Starting the days laundry load

....drying out in the hot Delhi sun

….drying out in the hot Delhi sun

Cooking up some meat and roti for dinner

Cooking up some meat and roti for dinner

The local store in the slums, for all your snacking needs.

The local store in the slums, for all your snacking needs.

Cha cha posing for the camera - very excited we've come to visit.

Cha cha posing for the camera – very excited we’ve come to visit.

The local puppeteer. Shows on the rooftop for only 5 rupees.

The local puppeteer. Shows on the rooftop for only 5 rupees.

Look whose came out to play.

Look whose come out to play.

It must be bath time!

It must be bath time.

Oh hey there gorgeous.

Keep smiling gorgeous…until we meet again.

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~ by sonal batavia on May|8|13.

13 Responses to “A day at the Delhi slums”

  1. [...]     Track spinning | Is Pal, Aaja Nachle I have been thinking about slum life in India ever since fisource [...]

  2. Wow Sonal, another great piece! ……What strikes me most is the smile on each persons face. Everyday you see people who have comforts who have money, but very few have that smile. This really is food for thought

    • Julie – oh wow, thank you so much for tuning into my work and your kind words. I whole heartedly agree on it being food for thought, I find myself still torn on an answer and have been for the last few months, but will definitely continue to ponder a plan of action.

      As for the smiles, yes you wouldn’t believe, the kids really are magical in person, filled with so much joy. Stay tuned for more xx!

  3. Remarkable! Its genuinely amazing article, I have got much clear idea on the topic of from this paragraph.

  4. An excellent piece. I enjoy reading of your inner journey in India. I’ve been there many times and know how confronting it can be. Beautiful photos.

    • Hi Kundan – thank you for your kind words and taking the time to tune into my work, always glad to hear feedback of all kinds. Confronting – couldn’t agree more, I think I’m still being confronted everyday even after returning, one day at a time! Stay tuned for more!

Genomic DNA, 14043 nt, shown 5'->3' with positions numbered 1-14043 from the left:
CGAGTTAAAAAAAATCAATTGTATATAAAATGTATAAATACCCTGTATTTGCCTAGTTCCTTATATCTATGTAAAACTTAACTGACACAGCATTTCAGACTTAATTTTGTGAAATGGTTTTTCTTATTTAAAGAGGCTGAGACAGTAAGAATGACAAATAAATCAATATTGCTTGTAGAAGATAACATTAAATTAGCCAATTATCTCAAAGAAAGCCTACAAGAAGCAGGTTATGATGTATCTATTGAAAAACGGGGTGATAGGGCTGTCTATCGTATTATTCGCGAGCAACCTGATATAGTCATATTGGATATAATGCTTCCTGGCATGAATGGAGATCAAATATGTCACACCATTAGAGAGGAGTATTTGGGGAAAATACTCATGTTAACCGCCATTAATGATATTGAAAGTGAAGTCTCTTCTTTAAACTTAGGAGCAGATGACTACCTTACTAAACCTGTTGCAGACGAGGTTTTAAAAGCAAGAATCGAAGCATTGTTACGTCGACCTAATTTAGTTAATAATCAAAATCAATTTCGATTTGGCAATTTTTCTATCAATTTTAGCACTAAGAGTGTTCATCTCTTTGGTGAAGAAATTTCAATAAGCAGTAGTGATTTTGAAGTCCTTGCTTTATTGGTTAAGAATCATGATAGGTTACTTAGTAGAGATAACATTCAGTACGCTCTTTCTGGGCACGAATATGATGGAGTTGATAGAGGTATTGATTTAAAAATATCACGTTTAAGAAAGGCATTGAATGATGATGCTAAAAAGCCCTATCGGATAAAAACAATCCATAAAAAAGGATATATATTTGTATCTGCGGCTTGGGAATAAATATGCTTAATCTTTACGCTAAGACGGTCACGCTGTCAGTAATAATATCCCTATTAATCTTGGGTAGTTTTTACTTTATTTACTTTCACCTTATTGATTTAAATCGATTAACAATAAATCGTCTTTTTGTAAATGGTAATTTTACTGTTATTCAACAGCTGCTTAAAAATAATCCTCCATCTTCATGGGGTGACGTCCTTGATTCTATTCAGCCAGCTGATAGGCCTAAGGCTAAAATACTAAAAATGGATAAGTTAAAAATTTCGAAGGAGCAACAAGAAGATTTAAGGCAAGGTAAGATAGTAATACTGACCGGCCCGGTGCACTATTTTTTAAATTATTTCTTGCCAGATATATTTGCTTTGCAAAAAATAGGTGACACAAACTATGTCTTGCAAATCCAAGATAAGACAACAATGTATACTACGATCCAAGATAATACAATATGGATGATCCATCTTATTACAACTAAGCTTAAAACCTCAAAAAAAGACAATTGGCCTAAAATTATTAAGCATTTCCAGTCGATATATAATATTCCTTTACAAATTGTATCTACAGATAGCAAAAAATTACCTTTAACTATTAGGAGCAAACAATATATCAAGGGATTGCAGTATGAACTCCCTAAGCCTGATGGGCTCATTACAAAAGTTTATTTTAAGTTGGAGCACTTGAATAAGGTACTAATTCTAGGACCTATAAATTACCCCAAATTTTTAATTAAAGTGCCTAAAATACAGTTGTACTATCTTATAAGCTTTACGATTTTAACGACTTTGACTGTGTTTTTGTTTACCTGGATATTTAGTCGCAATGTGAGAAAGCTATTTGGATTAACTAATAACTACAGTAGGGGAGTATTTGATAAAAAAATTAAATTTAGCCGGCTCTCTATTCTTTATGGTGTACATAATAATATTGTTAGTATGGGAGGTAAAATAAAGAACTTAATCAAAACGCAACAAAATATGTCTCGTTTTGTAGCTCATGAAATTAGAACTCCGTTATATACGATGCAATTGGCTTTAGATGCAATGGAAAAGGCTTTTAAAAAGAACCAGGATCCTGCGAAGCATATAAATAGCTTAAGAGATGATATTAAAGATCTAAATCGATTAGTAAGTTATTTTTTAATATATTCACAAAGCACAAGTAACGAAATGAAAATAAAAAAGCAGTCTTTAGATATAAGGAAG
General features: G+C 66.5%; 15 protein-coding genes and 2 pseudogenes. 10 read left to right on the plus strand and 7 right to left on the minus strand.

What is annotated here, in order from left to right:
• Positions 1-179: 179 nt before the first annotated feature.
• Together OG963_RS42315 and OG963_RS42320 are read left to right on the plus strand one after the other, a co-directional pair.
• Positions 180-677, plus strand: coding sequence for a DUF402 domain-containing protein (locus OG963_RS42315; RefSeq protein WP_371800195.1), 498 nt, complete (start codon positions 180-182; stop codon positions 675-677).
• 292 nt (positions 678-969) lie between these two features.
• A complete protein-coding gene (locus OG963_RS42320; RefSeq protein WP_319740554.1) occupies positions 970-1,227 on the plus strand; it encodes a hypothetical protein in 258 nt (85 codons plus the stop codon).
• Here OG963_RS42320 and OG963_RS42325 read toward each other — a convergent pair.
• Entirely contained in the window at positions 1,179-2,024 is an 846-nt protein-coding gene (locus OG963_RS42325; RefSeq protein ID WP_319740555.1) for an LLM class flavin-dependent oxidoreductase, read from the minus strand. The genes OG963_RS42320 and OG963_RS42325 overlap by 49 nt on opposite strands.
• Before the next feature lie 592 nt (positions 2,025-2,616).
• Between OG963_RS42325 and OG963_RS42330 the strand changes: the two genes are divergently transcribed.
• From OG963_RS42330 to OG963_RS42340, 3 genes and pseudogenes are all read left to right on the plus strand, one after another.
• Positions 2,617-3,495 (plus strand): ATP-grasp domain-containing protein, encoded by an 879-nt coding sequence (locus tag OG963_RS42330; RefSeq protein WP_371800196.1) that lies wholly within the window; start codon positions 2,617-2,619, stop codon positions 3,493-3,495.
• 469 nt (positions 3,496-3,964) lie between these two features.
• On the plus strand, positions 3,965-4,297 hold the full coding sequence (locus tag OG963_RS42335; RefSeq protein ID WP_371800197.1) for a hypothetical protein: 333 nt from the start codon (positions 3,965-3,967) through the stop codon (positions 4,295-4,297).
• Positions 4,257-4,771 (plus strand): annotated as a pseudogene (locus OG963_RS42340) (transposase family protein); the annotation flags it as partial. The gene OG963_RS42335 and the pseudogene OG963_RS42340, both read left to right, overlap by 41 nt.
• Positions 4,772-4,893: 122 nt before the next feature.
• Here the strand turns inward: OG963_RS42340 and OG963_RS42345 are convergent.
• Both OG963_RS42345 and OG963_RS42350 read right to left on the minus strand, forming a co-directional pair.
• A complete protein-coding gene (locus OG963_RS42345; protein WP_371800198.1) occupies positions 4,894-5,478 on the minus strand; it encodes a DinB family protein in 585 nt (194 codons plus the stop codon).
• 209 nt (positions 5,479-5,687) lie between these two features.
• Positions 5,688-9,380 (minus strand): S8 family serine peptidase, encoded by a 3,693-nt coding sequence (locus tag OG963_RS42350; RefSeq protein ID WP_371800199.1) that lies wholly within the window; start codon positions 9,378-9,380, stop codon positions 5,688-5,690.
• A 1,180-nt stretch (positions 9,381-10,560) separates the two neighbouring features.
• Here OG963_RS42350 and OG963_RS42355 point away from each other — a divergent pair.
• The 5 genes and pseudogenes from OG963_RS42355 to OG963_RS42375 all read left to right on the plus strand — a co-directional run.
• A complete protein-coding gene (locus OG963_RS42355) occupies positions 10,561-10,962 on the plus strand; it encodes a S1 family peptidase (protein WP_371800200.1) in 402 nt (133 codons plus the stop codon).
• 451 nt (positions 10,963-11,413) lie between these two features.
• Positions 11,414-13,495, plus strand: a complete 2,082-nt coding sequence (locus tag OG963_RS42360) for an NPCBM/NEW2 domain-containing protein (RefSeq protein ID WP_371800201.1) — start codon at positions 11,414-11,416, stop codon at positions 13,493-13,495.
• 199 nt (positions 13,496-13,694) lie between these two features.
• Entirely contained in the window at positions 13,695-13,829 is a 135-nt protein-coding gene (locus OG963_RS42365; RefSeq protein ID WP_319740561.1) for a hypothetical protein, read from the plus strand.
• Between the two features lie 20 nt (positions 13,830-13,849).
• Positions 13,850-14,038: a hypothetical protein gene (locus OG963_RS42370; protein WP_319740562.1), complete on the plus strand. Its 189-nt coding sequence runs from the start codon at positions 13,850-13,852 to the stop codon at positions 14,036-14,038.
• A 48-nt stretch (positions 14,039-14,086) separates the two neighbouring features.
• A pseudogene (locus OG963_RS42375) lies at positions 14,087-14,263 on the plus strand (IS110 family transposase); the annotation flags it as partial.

5. […] A day at the Delhi slums. […]

  6. hello, sovia… this is a great post. i ilke the straight telling method you employed to narrate your experience, your exposure in the slum areas… btw, India’s slum conditions have many similarities with the housing condition in my country… i hope many will be touched by your story. warm regards. :) ~ san

    • San, thank you for tuning into my world and for your kind words. I hope so too, its such an important message and so close to me, and now hopefully many others. Stay tuned for more!

  7. Beautiful post and Great shots. Really bringing out the talent in you buddy. Proud.

    • Thanks for all your support T, I appreciate it beyond words, and it is absolutely part and parcel of what has allowed me to make it this far! Stay tuned for more!

  8. Thank you very much for the beautiful presentation. It is a good reminder to all who are truly more fortunate but then on the other hand you have also elevated and honoured the people you have presented. To us who feel like we have so much and hardly can always appreciated it, we do not necessarily understand how possibly some can live in conditions less desirable than ours. But look at their faces. Look at their smiles. Feel their strength of being. Wonder at their joy!! They are surviving. They love; they argue; they cry; they bleed but they are alive. I really doubt that they think themselves to be poor, downtrodden or any less human than any other. They are human!! They are soulful! They may never express their “pride” as we think of pride but they are a proud bunch. They know who they are. They know life. They know life. They are alive in every sense of the word.
    Like every word in any language, the interpretation or meaning of that word is known by all but only understood by the person who uses it. What is poverty? Whose definition is being used and why? We all make our own lives as best we can but in the final analysis who we are inside, how we protect or even view our soul and how we express our humanity is what really counts and what truly makes us a fine and noble human being!
    That more than anything is what your pictures show!! Thank you very much. Mari

  9. I don’t even know how I ended up here, but I thought this post was great. I don’t know who you are
    but definitely you are going to a famous blogger if you
    are not already ;) Cheers!